18:04 GMT +318 January 2020
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    A recent publication by the influential Atlantic Council calls for Poland to engage in overt acts of electronic warfare against civilian populations in Russia and against state-funded media outlets like RT and Sputnik in stark contravention to international law.

    The influential Atlantic Council led by President Obama’s former Ambassador to Singapore and failed 2012 Republican candidate Jon Huntsman released a paper calling for Poland to "reserve the right" to attack Russian infrastructure including Moscow’s public transportation system and the offices of RT and Sputnik via electronic warfare.

    This information was not leaked by whistleblowers or by the latest WikiLeaks data dump nor were they a draft document that was later discarded after more reasonable minds analyzed the idea and shot it down. Instead, this call for cyberwar was instead posted brazenly in the light of day in an Atlantic Council piece titled "Arming for Deterrence: How Poland and NATO Should Counter a Resurgent Russia."

    "Poland should announce that it reserves the right to deploy offensive cyber operations (and not necessarily in response just to cyberattacks). The authorities could also suggest potential targets, which could include the Moscow metro, the St. Petersburg power network, and Russian state-funded media outlets" such as RT and Sputnik.

    Although the offensive use of cyber capabilities is hardly anything new, the use of an "offensive cyberattack" against a civilian target such as the Moscow Metro which carries over 10 million commuters daily and which has been the target of a number of deadly attacks is a reckless position that could result in tragic consequences.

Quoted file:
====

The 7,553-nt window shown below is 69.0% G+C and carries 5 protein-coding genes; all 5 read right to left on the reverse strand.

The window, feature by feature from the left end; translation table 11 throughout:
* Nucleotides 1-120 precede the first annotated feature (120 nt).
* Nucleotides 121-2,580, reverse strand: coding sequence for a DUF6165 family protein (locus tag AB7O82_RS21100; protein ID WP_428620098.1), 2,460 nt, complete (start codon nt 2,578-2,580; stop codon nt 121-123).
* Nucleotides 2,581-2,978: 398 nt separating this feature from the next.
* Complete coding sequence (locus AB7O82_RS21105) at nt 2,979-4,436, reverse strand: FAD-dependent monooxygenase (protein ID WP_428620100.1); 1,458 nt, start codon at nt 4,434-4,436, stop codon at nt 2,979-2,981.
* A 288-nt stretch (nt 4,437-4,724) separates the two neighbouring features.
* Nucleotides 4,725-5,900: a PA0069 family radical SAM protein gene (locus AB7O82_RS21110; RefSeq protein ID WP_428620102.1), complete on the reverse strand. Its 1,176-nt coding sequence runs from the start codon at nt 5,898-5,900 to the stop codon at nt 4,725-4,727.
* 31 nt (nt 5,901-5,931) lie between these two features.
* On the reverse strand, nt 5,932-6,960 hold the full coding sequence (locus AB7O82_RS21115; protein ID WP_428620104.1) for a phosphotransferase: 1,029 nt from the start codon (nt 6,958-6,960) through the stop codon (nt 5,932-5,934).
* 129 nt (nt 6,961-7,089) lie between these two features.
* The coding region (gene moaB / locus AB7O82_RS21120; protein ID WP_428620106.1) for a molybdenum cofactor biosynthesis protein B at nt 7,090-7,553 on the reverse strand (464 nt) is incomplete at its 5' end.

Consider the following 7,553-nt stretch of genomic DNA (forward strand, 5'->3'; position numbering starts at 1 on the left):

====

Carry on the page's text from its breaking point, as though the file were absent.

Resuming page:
Additionally, referencing St. Petersburg (formerly Leningrad) – the site of an 872-day military siege by the Nazi Army that left some 1.5 million civilians dead from starvation, disease, and conflict in response to anything but the most egregious assault is ludicrous. However, so is staging the largest military wargames ever on the Russian-Polish border led by German forces on the 75th anniversary of the Nazi invasion so you do have to commend the consistency of outrageous anti-Russian maneuvers.

    Moreover, the assertions in the Atlantic Council publication are in gross violation of the Geneva Conventions Article 51(2) which states "The civilian population as such, as well as individual civilians, shall not be the object of attack. Acts or threats of violence, the primary purpose of which is to spread terror among the civilian population are prohibited."

    Finally, the call to attack "Russian state-funded media outlets" such as RT and Sputnik also stand in stark contravention to international humanitarian law which views these "potential targets" as civilian installations that are strictly off-limits for any sort of attack. That is, of course, separate and apart from the dangers of censoring the free transmission of ideas and information from entering the marketplace of ideas, the limitation of which is itself an act of propaganda prohibiting discussion of unpleasant ideas.

    It is clear that in the rush for an information Cold War against Moscow, perhaps first sparked by Hillary Clinton’s haphazard attempt to distort the reality exposed by WikiLeaks that she joined with mainstream media outlets and the DNC to rig the election against Bernie Sanders, has finally come to a most dangerous endpoint.

    The views and opinions expressed in the article do not necessarily reflect those of Sputnik.


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    Hack, cyber warfare, cyberattack, hacking, NATO, White House, Atlantic Council, Jon Huntsman, Jens Stoltenberg, Hillary Clinton, Vladimir Putin, Donald Trump, Barack Obama, Poland, Moscow, United States, Warsaw, Brussels, Washington
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